In Simmons v. United States, supra, the case setting forth the standard under which we determine the adequacy of the photographic-display procedure used here, the Court spelled out several considerations regarding the totality of circumstances which we should review in arriving at our determination. 390 U.S. at 383, 88 S. Ct. at 971, 19 L. Ed. 2d at 1253.

*213 The first consideration deals with whether or not there was substantial vagueness and uncertainty in the original descriptions given by the witnesses to the police. In this case, the victim and the three witnesses gave generally the same descriptions of the man who committed the robbery. All claimed that he was a tall, slim black man with a full beard and wearing dark clothing. The victim and two of the witnesses gave the same description of the car in which the robber fled. While not containing vivid detail, these initial descriptions were not vague and uncertain. This court has determined that it is not necessary for a witness to give an exact, detailed description of an offender for identification purposes. State v. McKay, supra.

Another consideration is whether or not there exist substantial discrepancies between the initial description and the actual appearance of the defendant. This question is easily answered by the defendant's own contention that he was the only person portrayed in the photographic display who fit the general description given by the witnesses. Whether or not his contention is significant is discussed below; however, that contention does serve to point out that Lewis does not raise discrepancies between initial description and actual appearance as an issue.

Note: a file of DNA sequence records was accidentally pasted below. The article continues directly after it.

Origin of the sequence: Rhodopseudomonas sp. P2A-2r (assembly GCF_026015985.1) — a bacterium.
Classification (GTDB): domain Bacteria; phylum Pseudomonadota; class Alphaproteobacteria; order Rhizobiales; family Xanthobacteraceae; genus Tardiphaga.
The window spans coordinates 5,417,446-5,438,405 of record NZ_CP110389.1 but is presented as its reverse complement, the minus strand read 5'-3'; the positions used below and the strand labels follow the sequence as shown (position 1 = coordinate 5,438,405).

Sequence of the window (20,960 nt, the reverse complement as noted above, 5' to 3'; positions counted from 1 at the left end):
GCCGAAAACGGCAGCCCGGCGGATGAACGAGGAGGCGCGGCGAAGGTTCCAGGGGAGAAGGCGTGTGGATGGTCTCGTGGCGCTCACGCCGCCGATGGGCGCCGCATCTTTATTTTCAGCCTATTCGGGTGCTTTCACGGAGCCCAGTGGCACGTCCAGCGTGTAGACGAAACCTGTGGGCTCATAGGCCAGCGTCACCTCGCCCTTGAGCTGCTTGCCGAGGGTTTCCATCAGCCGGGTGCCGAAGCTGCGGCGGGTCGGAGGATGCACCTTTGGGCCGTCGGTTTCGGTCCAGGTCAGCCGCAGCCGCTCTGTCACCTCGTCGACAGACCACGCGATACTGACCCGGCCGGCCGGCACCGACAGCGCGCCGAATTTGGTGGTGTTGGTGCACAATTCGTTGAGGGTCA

A third point of consideration is whether or not, in a showing of photographs to the witnesses, the photograph of the defendant was used more than once or was in some way emphasized. This factor lies at the core of Lewis's contention that the display in this case was impermissibly suggestive. Lewis anchors his argument in United States v. Sanders, 479 F.2d 1193 (D.C.Cir. 1973). Lewis dwells on the fact that the photograph of the defendant in Sanders was one of only two among eight photographs which portrayed a man with facial hair and that the defendant's beard in that case looked much more like the one initially described by the witnesses earlier. He suggests that on this basis alone the conviction of the defendant in Sanders was overturned. He reasons that because his was the only photograph appearing in the photographic display at issue here which portrayed a person with facial hair but wearing no glasses, his conviction should likewise be reversed. However, it would appear that Lewis is misinterpreting the "totality of circumstances" standard as one which could be labeled the "totality of the photographs" standard. A review of the holding in Sanders discloses that the images in the photographic display in that case showed the defendant as the only person who had a complexion, body build, and facial hair which were in any way comparable to the initial uncertain descriptions given by the witnesses. Further, the dissimilarity between the images in the photographic display in Sanders was only one of the circumstances taken into account by the Court. The Court considered the very vague general descriptions that the two witnesses were initially able to give to the police. The Court also considered the fact that one of the witnesses was told, while viewing the photographic display, that one of the photographs was of a man who an informant had told the police had committed the crime. In addition, the Court considered the fact that one of the witnesses, subsequent to the photographic display, had attended a lineup in which the defendant was the only man present whose photograph had been shown to the witness. Further, in the lineup the defendant was the tallest man and the only stout person who had a full mustache and a full goatee. One witness in Sanders, during testimony at a suppression hearing, said she would not have been able to recognize the robber if she saw him on the street later on the day of the robbery. This same witness testified at the trial with more specificity regarding the robber's description and claimed that she would have been able to identify the robbery if she had met him later on the day of the robbery. The other witness testified at the suppression hearing that he was uncertain as to whether or not he could later identify the robber if he met him on the street. It was this totality of circumstances on which the Court in Sanders based the overturning of the conviction, *214 rather than solely on the images in the photographic display.[1]